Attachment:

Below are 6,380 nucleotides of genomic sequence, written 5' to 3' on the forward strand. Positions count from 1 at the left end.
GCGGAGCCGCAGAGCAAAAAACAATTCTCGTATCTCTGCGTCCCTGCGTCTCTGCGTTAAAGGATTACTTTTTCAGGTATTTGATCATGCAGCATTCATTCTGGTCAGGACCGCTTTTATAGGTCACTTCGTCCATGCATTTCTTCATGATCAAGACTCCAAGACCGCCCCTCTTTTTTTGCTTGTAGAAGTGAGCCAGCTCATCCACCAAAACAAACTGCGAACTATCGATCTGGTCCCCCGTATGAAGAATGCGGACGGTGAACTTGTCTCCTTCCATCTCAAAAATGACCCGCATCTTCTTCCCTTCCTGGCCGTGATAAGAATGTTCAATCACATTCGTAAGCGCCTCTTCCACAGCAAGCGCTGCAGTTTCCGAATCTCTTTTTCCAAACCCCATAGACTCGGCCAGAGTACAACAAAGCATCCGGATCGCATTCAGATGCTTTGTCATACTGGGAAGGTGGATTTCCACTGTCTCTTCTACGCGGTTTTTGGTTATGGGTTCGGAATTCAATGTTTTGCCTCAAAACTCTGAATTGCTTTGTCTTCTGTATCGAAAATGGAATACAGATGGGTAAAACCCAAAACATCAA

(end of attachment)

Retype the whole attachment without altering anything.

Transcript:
Below are 6,380 nucleotides of genomic sequence, written 5' to 3' on the forward strand. Positions count from 1 at the left end.
GCGGAGCCGCAGAGCAAAAAACAATTCTCGTATCTCTGCGTCCCTGCGTCTCTGCGTTAAAGGATTACTTTTTCAGGTATTTGATCATGCAGCATTCATTCTGGTCAGGACCGCTTTTATAGGTCACTTCGTCCATGCATTTCTTCATGATCAAGACTCCAAGACCGCCCCTCTTTTTTTGCTTGTAGAAGTGAGCCAGCTCATCCACCAAAACAAACTGCGAACTATCGATCTGGTCCCCCGTATGAAGAATGCGGACGGTGAACTTGTCTCCTTCCATCTCAAAAATGACCCGCATCTTCTTCCCTTCCTGGCCGTGATAAGAATGTTCAATCACATTCGTAAGCGCCTCTTCCACAGCAAGCGCTGCAGTTTCCGAATCTCTTTTTCCAAACCCCATAGACTCGGCCAGAGTACAACAAAGCATCCGGATCGCATTCAGATGCTTTGTCATACTGGGAAGGTGGATTTCCACTGTCTCTTCTACGCGGTTTTTGGTTATGGGTTCGGAATTCAATGTTTTGCCTCAAAACTCTGAATTGCTTTGTCTTCTGTATCGAAAATGGAATACAGATGGGTAAAACCCAAAACATCAA